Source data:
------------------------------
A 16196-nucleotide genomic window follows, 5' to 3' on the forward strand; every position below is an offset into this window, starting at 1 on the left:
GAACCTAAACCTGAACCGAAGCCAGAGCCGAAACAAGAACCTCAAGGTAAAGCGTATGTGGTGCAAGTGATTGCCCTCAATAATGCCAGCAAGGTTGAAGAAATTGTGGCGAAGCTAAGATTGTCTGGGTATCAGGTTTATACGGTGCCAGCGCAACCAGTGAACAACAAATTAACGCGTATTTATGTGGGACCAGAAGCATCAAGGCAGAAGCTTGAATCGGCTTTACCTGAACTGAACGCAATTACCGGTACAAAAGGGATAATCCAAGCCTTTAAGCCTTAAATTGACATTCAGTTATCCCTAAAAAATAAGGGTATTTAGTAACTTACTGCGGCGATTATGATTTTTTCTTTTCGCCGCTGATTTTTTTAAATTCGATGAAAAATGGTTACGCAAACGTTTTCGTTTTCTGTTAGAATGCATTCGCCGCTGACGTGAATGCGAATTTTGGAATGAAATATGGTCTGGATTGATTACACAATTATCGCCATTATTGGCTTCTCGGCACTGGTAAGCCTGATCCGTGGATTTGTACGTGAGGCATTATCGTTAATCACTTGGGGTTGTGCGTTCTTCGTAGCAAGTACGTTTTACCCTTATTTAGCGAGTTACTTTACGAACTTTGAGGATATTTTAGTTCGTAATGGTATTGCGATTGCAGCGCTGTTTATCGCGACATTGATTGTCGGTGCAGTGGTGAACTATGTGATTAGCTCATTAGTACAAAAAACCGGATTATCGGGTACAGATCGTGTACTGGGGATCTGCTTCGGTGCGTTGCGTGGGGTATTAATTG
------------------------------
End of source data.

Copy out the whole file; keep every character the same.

A 16196-nucleotide genomic window follows, 5' to 3' on the forward strand; every position below is an offset into this window, starting at 1 on the left:
GAACCTAAACCTGAACCGAAGCCAGAGCCGAAACAAGAACCTCAAGGTAAAGCGTATGTGGTGCAAGTGATTGCCCTCAATAATGCCAGCAAGGTTGAAGAAATTGTGGCGAAGCTAAGATTGTCTGGGTATCAGGTTTATACGGTGCCAGCGCAACCAGTGAACAACAAATTAACGCGTATTTATGTGGGACCAGAAGCATCAAGGCAGAAGCTTGAATCGGCTTTACCTGAACTGAACGCAATTACCGGTACAAAAGGGATAATCCAAGCCTTTAAGCCTTAAATTGACATTCAGTTATCCCTAAAAAATAAGGGTATTTAGTAACTTACTGCGGCGATTATGATTTTTTCTTTTCGCCGCTGATTTTTTTAAATTCGATGAAAAATGGTTACGCAAACGTTTTCGTTTTCTGTTAGAATGCATTCGCCGCTGACGTGAATGCGAATTTTGGAATGAAATATGGTCTGGATTGATTACACAATTATCGCCATTATTGGCTTCTCGGCACTGGTAAGCCTGATCCGTGGATTTGTACGTGAGGCATTATCGTTAATCACTTGGGGTTGTGCGTTCTTCGTAGCAAGTACGTTTTACCCTTATTTAGCGAGTTACTTTACGAACTTTGAGGATATTTTAGTTCGTAATGGTATTGCGATTGCAGCGCTGTTTATCGCGACATTGATTGTCGGTGCAGTGGTGAACTATGTGATTAGCTCATTAGTACAAAAAACCGGATTATCGGGTACAGATCGTGTACTGGGGATCTGCTTCGGTGCGTTGCGTGGGGTATTAATTG